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Marco Levytsky: Why is Canada so reluctant to provide lethal arms to Ukraine?

February 11, 2022 4:22 AM 4 min read
A picture taken on Jan. 25, 2022 shows pallets of ammunition, weapons and other equipment while employees unload a plane with a new US security assistance provided to Ukraine at Kyiv's airport Boryspil. The shipment includes equipment and munitions to bolster the defensive capacity of the Ukrainian Armed forces in their effort to protect the country’s sovereignty and territorial integrity and deter further Russian aggression, part of a new $200 million in security assistance directed to Ukraine from the United States by U.S. President Joe Biden. (Kostyantyn Chernichkin)
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Throughout the eight years that Ukraine has been at war with the Russian Federation, Canada has consistently refused to supply lethal weapons to Ukraine. Nothing changed when Prime Minister Justin Trudeau made his announcement of support for Ukraine on January 26.

He did provide an extension and expansion of Operation Unifier, which was one of Ukraine's three main requests. It will run until 2025 and an additional 60 troops will be deployed to Ukraine in the coming days to join the approximately 200 women and men already on the ground, with the ability to increase the total number to 400 Canadian Armed Forces personnel. This actually was expected since Trudeau included the extension of Operation Unifier in his December 16, 2021 Mandate Letter to newly appointed Defence Minister Anita Anand.

But as for military equipment, Canada is offering only items such as metal detectors, thermal binoculars, laser range finders, armour plates, webbing and tactical medical bags. That’s all fine and dandy, but what use will it be against a Russian tank brigade?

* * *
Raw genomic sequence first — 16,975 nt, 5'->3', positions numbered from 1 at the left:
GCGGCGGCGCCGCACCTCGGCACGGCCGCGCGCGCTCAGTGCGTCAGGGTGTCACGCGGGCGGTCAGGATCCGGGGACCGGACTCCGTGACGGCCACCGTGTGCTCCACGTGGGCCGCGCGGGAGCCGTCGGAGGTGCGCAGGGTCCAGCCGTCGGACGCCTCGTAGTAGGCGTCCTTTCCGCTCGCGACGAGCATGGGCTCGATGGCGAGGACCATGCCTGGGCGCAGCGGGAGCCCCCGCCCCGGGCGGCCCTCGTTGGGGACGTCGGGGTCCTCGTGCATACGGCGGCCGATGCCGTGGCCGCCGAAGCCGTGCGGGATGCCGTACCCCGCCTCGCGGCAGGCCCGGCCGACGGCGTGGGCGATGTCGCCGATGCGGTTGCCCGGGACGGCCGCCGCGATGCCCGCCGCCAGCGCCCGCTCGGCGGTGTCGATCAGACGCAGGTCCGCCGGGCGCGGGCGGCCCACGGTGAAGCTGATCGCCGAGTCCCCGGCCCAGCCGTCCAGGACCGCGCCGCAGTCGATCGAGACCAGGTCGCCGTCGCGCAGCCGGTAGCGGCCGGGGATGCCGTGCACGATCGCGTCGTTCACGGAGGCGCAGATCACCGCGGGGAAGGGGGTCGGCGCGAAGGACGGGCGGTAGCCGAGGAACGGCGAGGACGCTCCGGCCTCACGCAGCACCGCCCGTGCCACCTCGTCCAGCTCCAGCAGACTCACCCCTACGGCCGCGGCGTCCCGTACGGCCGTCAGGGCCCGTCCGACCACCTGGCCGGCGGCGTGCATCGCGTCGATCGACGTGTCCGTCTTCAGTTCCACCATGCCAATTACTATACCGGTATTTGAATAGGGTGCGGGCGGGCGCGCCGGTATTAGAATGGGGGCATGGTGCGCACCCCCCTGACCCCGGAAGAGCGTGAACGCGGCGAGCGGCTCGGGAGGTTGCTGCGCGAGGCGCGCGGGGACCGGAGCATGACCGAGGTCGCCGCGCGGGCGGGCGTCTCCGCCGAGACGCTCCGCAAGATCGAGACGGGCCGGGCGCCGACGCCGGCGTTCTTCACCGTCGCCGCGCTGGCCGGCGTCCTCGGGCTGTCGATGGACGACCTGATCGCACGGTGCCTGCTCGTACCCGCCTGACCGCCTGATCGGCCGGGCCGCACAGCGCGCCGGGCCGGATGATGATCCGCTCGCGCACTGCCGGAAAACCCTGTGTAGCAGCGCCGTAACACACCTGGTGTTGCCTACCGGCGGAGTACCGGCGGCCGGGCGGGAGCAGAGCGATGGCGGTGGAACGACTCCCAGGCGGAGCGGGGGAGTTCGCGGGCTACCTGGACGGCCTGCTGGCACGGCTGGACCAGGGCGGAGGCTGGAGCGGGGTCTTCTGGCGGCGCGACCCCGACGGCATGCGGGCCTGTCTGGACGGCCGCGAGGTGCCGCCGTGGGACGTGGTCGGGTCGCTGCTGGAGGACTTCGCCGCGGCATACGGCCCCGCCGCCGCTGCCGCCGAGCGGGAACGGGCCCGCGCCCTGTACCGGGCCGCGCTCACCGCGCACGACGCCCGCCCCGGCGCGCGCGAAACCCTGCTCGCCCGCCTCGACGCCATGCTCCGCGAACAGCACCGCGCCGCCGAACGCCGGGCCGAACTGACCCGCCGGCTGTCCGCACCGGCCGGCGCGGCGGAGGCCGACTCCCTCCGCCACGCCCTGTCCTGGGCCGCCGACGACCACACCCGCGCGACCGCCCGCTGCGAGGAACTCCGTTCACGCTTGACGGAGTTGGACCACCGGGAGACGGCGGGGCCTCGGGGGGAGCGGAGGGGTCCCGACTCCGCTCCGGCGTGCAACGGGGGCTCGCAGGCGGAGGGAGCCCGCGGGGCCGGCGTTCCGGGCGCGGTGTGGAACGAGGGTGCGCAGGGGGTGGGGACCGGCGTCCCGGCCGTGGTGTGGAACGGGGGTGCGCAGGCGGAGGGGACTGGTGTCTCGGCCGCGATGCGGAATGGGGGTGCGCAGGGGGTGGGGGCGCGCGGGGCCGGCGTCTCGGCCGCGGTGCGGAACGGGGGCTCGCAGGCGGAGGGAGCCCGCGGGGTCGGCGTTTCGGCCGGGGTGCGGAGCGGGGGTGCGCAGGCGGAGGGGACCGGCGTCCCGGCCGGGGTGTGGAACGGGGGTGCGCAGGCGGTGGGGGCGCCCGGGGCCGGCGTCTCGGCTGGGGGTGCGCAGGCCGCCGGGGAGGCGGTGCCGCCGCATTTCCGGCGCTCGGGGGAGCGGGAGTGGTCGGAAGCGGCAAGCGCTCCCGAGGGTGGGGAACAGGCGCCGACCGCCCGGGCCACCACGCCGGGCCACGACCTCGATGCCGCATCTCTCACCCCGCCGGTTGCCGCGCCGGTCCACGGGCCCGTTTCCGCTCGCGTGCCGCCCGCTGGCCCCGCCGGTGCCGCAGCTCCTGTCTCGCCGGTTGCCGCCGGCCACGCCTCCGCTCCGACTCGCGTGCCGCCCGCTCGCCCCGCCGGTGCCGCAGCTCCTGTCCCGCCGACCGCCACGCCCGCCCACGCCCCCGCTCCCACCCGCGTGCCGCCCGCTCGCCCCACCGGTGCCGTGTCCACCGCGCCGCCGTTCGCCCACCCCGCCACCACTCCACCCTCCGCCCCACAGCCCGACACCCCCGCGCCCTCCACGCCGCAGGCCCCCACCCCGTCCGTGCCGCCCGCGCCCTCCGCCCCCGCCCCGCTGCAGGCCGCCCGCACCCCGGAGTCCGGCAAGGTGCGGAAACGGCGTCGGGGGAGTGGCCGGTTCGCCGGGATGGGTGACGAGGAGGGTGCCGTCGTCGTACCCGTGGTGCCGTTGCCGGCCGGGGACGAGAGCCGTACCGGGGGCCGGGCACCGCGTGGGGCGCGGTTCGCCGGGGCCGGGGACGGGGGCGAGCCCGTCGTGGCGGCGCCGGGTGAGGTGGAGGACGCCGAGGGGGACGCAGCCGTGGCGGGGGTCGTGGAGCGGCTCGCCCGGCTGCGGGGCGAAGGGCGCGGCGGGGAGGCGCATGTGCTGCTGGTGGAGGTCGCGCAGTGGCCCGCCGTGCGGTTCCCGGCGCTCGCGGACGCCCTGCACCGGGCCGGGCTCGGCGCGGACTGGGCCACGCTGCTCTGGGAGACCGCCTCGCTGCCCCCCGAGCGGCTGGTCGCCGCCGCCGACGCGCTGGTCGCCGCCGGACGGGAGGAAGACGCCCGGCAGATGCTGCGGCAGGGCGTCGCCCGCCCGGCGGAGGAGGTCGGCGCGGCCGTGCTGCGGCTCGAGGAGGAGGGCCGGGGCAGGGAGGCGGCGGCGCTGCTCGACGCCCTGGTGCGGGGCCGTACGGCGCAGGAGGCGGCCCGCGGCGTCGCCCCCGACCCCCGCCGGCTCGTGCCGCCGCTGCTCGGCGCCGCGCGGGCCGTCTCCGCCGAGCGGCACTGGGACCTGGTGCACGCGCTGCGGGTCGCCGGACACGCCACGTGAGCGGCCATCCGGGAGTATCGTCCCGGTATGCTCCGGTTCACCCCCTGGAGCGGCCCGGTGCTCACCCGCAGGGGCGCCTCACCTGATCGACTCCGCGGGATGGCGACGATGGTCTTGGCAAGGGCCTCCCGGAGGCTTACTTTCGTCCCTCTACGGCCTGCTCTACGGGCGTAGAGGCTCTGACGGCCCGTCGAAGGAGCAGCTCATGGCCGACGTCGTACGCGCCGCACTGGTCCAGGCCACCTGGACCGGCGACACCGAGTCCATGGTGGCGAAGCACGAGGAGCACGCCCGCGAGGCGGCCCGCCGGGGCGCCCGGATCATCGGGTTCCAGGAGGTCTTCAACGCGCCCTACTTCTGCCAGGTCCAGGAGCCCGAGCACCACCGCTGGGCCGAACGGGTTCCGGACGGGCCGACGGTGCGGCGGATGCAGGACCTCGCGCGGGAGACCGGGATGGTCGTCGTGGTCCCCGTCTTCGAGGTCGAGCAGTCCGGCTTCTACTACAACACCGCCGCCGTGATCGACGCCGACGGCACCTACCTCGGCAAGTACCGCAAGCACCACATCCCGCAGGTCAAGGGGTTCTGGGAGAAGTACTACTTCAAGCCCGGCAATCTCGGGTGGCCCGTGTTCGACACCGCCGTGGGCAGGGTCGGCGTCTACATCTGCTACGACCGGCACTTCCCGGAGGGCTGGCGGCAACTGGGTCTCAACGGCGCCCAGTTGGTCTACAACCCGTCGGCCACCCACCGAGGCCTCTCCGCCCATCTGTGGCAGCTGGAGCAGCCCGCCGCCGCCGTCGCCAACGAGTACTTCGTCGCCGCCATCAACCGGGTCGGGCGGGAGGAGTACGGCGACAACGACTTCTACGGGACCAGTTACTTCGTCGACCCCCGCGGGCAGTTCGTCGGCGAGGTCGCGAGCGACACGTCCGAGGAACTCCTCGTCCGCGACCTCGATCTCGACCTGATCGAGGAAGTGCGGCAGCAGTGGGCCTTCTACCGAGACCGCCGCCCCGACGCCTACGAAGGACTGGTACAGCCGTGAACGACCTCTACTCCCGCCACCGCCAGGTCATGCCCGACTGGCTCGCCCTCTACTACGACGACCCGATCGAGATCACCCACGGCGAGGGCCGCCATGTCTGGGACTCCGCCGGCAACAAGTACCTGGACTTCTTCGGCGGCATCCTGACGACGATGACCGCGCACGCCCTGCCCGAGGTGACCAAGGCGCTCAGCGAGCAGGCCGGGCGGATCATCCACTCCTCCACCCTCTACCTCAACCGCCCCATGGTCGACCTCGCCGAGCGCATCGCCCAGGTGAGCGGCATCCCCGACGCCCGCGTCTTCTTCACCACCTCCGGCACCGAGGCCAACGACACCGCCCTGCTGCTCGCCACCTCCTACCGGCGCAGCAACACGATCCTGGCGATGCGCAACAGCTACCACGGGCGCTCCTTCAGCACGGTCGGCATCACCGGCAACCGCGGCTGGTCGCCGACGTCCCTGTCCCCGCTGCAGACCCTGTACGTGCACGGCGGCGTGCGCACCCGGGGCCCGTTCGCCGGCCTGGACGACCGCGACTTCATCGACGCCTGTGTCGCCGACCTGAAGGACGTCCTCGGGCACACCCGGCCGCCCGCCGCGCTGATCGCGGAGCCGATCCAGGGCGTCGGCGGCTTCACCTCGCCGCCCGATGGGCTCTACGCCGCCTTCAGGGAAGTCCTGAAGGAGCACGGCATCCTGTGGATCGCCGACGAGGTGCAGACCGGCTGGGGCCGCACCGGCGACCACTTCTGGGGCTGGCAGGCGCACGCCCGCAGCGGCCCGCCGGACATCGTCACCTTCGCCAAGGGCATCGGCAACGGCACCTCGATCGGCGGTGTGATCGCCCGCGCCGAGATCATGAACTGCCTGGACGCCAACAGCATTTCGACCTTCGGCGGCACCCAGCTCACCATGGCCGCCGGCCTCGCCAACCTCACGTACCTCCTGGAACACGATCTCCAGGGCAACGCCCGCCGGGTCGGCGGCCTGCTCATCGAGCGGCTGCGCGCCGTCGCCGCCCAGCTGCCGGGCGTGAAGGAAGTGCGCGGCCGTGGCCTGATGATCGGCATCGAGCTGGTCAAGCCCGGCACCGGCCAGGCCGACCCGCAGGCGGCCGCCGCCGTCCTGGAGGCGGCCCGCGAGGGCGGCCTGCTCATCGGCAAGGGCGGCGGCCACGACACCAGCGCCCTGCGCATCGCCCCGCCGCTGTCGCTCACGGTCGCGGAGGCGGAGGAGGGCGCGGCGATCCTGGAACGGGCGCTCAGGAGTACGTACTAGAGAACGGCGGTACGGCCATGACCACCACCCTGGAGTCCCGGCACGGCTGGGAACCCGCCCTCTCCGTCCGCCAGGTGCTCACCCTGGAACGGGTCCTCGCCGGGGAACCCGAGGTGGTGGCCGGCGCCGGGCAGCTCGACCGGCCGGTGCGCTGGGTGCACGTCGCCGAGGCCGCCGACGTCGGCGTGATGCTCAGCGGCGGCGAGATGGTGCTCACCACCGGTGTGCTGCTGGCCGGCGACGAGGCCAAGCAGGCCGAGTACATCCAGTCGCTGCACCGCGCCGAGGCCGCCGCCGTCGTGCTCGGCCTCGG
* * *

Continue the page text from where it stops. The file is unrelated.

We don’t know why Canada is so reluctant to provide lethal weapons. When we posed the question to a spokesperson for the Minister of National Defence, Daniel Minden, Press Secretary and Senior Communications Advisor, he avoided giving a direct answer. Perhaps a clue may lie in Trudeau’s January 19 comment that this could give Russian President Vladimir Putin a pretext to further invade Ukraine. As we mentioned before, this is nonsense. If Russia wants a pretext for invasion, it will manufacture a provocation just as Nazi Germany did when it invaded Poland on September 1, 1939.

Another argument that has been used in the past is that Ukrainians have little experience with using NATO weapons, their Armed Forces having been trained with Soviet ones instead. Well, what is Operation Unifier for if not to train Ukrainian Armed Forces in the use of NATO equipment?

The governments of the U.S., U.K., Poland, Lithuania, Latvia, Estonia, Czech Republic, and others have already provided lethal defensive weapons to Ukraine. If tiny countries like the Baltic states can find weapons that they can send, then certainly Canada can do the same. At the very least, Canada could send the $10 million worth of small arms and anti-tank systems that had been promised to the Kurds in 2016 but which were put into storage after Iraq objected. This includes 0.50-calibre sniper rifles equipped with silencers, 60mm mortars, Carl Gustav anti-tank systems, grenade launchers, pistols, ammunition, thermal-imaging binoculars, cameras, scopes and medical supplies. Yet another thing we could do is provide Ukraine the RadarStat imaging that the previous Conservative Government had done.